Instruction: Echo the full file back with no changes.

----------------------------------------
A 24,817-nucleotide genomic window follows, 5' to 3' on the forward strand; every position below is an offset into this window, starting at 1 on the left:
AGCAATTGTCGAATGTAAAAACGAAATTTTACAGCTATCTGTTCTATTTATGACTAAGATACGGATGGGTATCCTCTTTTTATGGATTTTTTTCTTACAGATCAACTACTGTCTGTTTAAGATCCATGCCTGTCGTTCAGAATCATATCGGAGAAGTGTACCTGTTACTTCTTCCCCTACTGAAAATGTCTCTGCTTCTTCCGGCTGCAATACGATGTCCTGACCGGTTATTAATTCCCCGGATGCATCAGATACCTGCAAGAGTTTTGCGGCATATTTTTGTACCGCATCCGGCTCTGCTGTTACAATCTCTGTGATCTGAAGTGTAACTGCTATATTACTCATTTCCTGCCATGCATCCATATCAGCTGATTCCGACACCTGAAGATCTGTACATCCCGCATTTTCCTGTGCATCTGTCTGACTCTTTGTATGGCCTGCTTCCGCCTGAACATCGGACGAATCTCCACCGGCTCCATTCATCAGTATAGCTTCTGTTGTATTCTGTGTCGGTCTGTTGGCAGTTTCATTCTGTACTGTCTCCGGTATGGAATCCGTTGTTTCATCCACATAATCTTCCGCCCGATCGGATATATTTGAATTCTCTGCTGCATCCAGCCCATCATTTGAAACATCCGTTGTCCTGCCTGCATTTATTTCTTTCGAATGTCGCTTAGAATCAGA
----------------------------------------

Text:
A 24,817-nucleotide genomic window follows, 5' to 3' on the forward strand; every position below is an offset into this window, starting at 1 on the left:
AGCAATTGTCGAATGTAAAAACGAAATTTTACAGCTATCTGTTCTATTTATGACTAAGATACGGATGGGTATCCTCTTTTTATGGATTTTTTTCTTACAGATCAACTACTGTCTGTTTAAGATCCATGCCTGTCGTTCAGAATCATATCGGAGAAGTGTACCTGTTACTTCTTCCCCTACTGAAAATGTCTCTGCTTCTTCCGGCTGCAATACGATGTCCTGACCGGTTATTAATTCCCCGGATGCATCAGATACCTGCAAGAGTTTTGCGGCATATTTTTGTACCGCATCCGGCTCTGCTGTTACAATCTCTGTGATCTGAAGTGTAACTGCTATATTACTCATTTCCTGCCATGCATCCATATCAGCTGATTCCGACACCTGAAGATCTGTACATCCCGCATTTTCCTGTGCATCTGTCTGACTCTTTGTATGGCCTGCTTCCGCCTGAACATCGGACGAATCTCCACCGGCTCCATTCATCAGTATAGCTTCTGTTGTATTCTGTGTCGGTCTGTTGGCAGTTTCATTCTGTACTGTCTCCGGTATGGAATCCGTTGTTTCATCCACATAATCTTCCGCCCGATCGGATATATTTGAATTCTCTGCTGCATCCAGCCCATCATTTGAAACATCCGTTGTCCTGCCTGCATTTATTTCTTTCGAATGTCGCTTAGAATCAGA